Alabama Sheriff Allegedly Purchased Home with Money Meant to Feed Jail Inmates

An Alabama sheriff allegedly used taxpayer money allotted for feeding jail inmates to purchase a $740,000 home, according to a local report that revealed an abuse in funds.

Over the past three years, Etowah County Sheriff Todd Entrekin took in more than $750,000 of further “compensation,” according to forms filed with the Alabama Ethics Commission and revealed by

Entrekin reportedly made "more than $250,000" from each of the past three years through the inmate-feeding funds.

While the forms showed that Entrekin identified the amount as "food provisions,"  he "did not deny" he received the money when asked in an email by last week.

Entrekin and his wife Karen bought a four-bedroom house with features such as an in-ground pool and canal entryway in Orange Beach for $740,000 last fall. It was financed through a $592,000 mortgage from Peoples Bank of Alabama and was part of several properties the couple have both together and individually with a combined assessed value of more than $1.7 million, found.

Last month, the sheriff noted a personal account he keeps as his "food provision" fund. detailed another example where he used "food provision funds" to pay a local resident to mow his lawn. The check had the words, "Sheriff Todd Entrekin Food Provision Account" on it.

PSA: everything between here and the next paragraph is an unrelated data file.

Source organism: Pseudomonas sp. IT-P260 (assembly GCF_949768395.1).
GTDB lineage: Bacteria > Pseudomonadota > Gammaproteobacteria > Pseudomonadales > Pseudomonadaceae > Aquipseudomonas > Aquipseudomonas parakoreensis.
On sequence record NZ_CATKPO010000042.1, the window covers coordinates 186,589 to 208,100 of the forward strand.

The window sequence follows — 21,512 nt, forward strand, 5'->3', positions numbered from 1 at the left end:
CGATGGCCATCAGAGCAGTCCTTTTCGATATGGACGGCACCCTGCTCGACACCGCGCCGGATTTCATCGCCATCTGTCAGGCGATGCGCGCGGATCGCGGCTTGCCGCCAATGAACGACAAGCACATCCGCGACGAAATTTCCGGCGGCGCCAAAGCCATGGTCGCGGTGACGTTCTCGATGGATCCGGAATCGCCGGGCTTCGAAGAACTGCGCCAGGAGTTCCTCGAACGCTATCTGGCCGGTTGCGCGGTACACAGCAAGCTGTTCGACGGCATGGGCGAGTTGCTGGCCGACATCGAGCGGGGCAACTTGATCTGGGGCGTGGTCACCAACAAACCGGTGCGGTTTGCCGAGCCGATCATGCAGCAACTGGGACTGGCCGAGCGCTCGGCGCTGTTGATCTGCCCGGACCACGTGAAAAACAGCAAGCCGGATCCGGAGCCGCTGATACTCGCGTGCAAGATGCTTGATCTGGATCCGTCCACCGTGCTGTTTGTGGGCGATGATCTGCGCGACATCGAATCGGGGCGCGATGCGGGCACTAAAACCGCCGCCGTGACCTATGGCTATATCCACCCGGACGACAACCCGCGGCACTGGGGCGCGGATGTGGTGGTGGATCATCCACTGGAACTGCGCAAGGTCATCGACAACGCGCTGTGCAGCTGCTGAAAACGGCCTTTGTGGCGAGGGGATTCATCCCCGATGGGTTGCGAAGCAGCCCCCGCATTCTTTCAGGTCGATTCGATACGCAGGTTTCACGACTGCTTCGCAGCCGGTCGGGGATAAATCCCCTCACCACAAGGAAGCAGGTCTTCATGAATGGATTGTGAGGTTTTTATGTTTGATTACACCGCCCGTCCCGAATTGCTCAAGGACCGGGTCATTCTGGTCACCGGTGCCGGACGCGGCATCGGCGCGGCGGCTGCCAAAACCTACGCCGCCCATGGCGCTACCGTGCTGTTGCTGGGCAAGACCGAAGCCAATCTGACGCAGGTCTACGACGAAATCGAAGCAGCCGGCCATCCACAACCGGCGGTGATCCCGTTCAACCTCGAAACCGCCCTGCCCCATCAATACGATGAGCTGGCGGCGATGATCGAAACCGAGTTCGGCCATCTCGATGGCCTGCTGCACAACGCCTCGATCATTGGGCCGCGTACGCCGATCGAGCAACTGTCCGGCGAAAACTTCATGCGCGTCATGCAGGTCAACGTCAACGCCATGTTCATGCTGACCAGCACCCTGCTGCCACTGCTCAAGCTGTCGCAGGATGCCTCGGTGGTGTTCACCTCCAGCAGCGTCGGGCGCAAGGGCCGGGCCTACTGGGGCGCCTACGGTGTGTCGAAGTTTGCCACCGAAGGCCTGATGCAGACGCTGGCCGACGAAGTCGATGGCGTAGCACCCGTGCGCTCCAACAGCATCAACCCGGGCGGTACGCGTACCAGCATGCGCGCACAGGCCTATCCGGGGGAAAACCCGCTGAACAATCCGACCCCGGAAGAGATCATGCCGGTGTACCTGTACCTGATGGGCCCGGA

"As you should be aware, Alabama law is clear as to my personal financial responsibilities in the feeding of inmates. Regardless of one's opinion of this statute, until the legislature acts otherwise, the Sheriff must follow the current law," Entrekin said in an email last week to

Alabama Sheriffs have long contended that a 1939 law that allows for the state’s sheriffs to keep any remaining money from state funds to pay for prisoners’ food, is applicable.

Part of Alabama's Code reads as:

“All fees, commissions, percentages, allowances, charges and court costs heretofore collectible for the use of the sheriff and his deputies, excluding the allowances and amounts received for feeding prisoners, which the various sheriffs of the various counties shall be entitled to keep and retain..."

Civil rights groups—the Southern Center for Human Rights and Alabama Appleseed Center for Law and Justice—in January took a stand against the archaic measure. Their lawsuit took on the refusal of 49 Alabama sheriffs to provide public records to show if they have "personally profited from funds."

“The public has a right to know whether sheriffs are meeting the basic human needs of incarcerated people in their care, or are instead filling their personal coffers,” Frank Knaack, the executive director of Alabama Appleseed, said in January.

Alabama state legislators have tried and failed to amend the law, with the most recent attempt occurring in 2009.

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